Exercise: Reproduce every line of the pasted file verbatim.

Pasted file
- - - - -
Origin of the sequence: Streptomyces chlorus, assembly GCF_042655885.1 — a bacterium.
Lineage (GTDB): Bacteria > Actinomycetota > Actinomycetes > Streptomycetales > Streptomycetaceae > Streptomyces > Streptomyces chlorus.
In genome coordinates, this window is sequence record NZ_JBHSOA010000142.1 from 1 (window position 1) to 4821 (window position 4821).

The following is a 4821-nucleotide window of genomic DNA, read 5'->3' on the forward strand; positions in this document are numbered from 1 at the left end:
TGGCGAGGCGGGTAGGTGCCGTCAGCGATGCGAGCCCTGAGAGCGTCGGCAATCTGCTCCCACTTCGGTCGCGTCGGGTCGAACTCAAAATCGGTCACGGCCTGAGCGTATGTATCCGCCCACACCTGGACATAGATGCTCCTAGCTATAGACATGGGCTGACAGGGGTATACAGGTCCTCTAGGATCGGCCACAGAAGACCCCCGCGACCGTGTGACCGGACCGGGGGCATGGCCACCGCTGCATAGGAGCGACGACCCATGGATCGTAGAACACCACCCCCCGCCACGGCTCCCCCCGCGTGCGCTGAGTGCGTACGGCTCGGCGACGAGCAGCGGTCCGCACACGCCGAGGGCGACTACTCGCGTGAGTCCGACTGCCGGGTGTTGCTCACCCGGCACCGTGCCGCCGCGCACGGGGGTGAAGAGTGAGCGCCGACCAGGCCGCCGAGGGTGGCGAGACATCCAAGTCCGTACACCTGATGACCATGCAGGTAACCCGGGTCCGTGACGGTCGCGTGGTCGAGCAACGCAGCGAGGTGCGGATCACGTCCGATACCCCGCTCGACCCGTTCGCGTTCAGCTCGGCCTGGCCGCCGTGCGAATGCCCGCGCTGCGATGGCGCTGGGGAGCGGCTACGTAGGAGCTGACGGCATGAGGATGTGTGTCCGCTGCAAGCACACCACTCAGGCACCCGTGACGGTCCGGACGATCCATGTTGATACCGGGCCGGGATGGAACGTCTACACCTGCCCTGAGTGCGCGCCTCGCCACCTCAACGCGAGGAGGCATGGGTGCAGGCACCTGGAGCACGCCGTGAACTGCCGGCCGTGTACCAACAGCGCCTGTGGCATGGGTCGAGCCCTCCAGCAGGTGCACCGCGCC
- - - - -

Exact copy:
Origin of the sequence: Streptomyces chlorus, assembly GCF_042655885.1 — a bacterium.
Lineage (GTDB): Bacteria > Actinomycetota > Actinomycetes > Streptomycetales > Streptomycetaceae > Streptomyces > Streptomyces chlorus.
In genome coordinates, this window is sequence record NZ_JBHSOA010000142.1 from 1 (window position 1) to 4821 (window position 4821).

The following is a 4821-nucleotide window of genomic DNA, read 5'->3' on the forward strand; positions in this document are numbered from 1 at the left end:
TGGCGAGGCGGGTAGGTGCCGTCAGCGATGCGAGCCCTGAGAGCGTCGGCAATCTGCTCCCACTTCGGTCGCGTCGGGTCGAACTCAAAATCGGTCACGGCCTGAGCGTATGTATCCGCCCACACCTGGACATAGATGCTCCTAGCTATAGACATGGGCTGACAGGGGTATACAGGTCCTCTAGGATCGGCCACAGAAGACCCCCGCGACCGTGTGACCGGACCGGGGGCATGGCCACCGCTGCATAGGAGCGACGACCCATGGATCGTAGAACACCACCCCCCGCCACGGCTCCCCCCGCGTGCGCTGAGTGCGTACGGCTCGGCGACGAGCAGCGGTCCGCACACGCCGAGGGCGACTACTCGCGTGAGTCCGACTGCCGGGTGTTGCTCACCCGGCACCGTGCCGCCGCGCACGGGGGTGAAGAGTGAGCGCCGACCAGGCCGCCGAGGGTGGCGAGACATCCAAGTCCGTACACCTGATGACCATGCAGGTAACCCGGGTCCGTGACGGTCGCGTGGTCGAGCAACGCAGCGAGGTGCGGATCACGTCCGATACCCCGCTCGACCCGTTCGCGTTCAGCTCGGCCTGGCCGCCGTGCGAATGCCCGCGCTGCGATGGCGCTGGGGAGCGGCTACGTAGGAGCTGACGGCATGAGGATGTGTGTCCGCTGCAAGCACACCACTCAGGCACCCGTGACGGTCCGGACGATCCATGTTGATACCGGGCCGGGATGGAACGTCTACACCTGCCCTGAGTGCGCGCCTCGCCACCTCAACGCGAGGAGGCATGGGTGCAGGCACCTGGAGCACGCCGTGAACTGCCGGCCGTGTACCAACAGCGCCTGTGGCATGGGTCGAGCCCTCCAGCAGGTGCACCGCGCC